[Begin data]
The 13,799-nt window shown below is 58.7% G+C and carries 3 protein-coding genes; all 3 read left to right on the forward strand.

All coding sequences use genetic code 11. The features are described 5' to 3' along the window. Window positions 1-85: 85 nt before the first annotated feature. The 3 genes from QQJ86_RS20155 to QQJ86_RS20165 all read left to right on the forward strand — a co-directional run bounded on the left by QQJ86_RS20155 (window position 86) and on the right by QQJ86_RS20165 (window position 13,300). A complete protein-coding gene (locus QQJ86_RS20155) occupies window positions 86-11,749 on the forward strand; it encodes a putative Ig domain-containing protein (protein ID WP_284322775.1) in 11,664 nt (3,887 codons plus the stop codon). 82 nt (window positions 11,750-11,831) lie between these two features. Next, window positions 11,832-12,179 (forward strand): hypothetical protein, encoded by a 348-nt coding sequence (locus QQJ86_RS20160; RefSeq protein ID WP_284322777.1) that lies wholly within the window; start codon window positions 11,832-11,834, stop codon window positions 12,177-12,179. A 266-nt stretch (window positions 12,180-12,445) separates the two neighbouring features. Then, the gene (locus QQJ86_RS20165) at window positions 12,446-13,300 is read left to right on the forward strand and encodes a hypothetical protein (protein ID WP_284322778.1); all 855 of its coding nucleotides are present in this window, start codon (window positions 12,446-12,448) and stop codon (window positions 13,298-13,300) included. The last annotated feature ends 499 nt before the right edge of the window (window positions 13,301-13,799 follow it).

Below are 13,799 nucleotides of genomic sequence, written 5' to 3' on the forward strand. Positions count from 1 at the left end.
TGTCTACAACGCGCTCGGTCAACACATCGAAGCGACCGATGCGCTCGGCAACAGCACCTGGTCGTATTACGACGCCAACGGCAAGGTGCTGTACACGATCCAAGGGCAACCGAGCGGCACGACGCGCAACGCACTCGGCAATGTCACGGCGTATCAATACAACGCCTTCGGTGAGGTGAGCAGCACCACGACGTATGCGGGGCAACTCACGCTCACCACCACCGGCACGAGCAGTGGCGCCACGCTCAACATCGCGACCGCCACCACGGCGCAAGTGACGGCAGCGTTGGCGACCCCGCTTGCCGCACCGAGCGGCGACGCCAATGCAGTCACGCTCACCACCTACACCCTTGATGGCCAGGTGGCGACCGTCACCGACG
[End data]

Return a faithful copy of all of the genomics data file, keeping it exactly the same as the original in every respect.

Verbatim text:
The 13,799-nt window shown below is 58.7% G+C and carries 3 protein-coding genes; all 3 read left to right on the forward strand.

All coding sequences use genetic code 11. The features are described 5' to 3' along the window. Window positions 1-85: 85 nt before the first annotated feature. The 3 genes from QQJ86_RS20155 to QQJ86_RS20165 all read left to right on the forward strand — a co-directional run bounded on the left by QQJ86_RS20155 (window position 86) and on the right by QQJ86_RS20165 (window position 13,300). A complete protein-coding gene (locus QQJ86_RS20155) occupies window positions 86-11,749 on the forward strand; it encodes a putative Ig domain-containing protein (protein ID WP_284322775.1) in 11,664 nt (3,887 codons plus the stop codon). 82 nt (window positions 11,750-11,831) lie between these two features. Next, window positions 11,832-12,179 (forward strand): hypothetical protein, encoded by a 348-nt coding sequence (locus QQJ86_RS20160; RefSeq protein ID WP_284322777.1) that lies wholly within the window; start codon window positions 11,832-11,834, stop codon window positions 12,177-12,179. A 266-nt stretch (window positions 12,180-12,445) separates the two neighbouring features. Then, the gene (locus QQJ86_RS20165) at window positions 12,446-13,300 is read left to right on the forward strand and encodes a hypothetical protein (protein ID WP_284322778.1); all 855 of its coding nucleotides are present in this window, start codon (window positions 12,446-12,448) and stop codon (window positions 13,298-13,300) included. The last annotated feature ends 499 nt before the right edge of the window (window positions 13,301-13,799 follow it).

Below are 13,799 nucleotides of genomic sequence, written 5' to 3' on the forward strand. Positions count from 1 at the left end.
TGTCTACAACGCGCTCGGTCAACACATCGAAGCGACCGATGCGCTCGGCAACAGCACCTGGTCGTATTACGACGCCAACGGCAAGGTGCTGTACACGATCCAAGGGCAACCGAGCGGCACGACGCGCAACGCACTCGGCAATGTCACGGCGTATCAATACAACGCCTTCGGTGAGGTGAGCAGCACCACGACGTATGCGGGGCAACTCACGCTCACCACCACCGGCACGAGCAGTGGCGCCACGCTCAACATCGCGACCGCCACCACGGCGCAAGTGACGGCAGCGTTGGCGACCCCGCTTGCCGCACCGAGCGGCGACGCCAATGCAGTCACGCTCACCACCTACACCCTTGATGGCCAGGTGGCGACCGTCACCGACG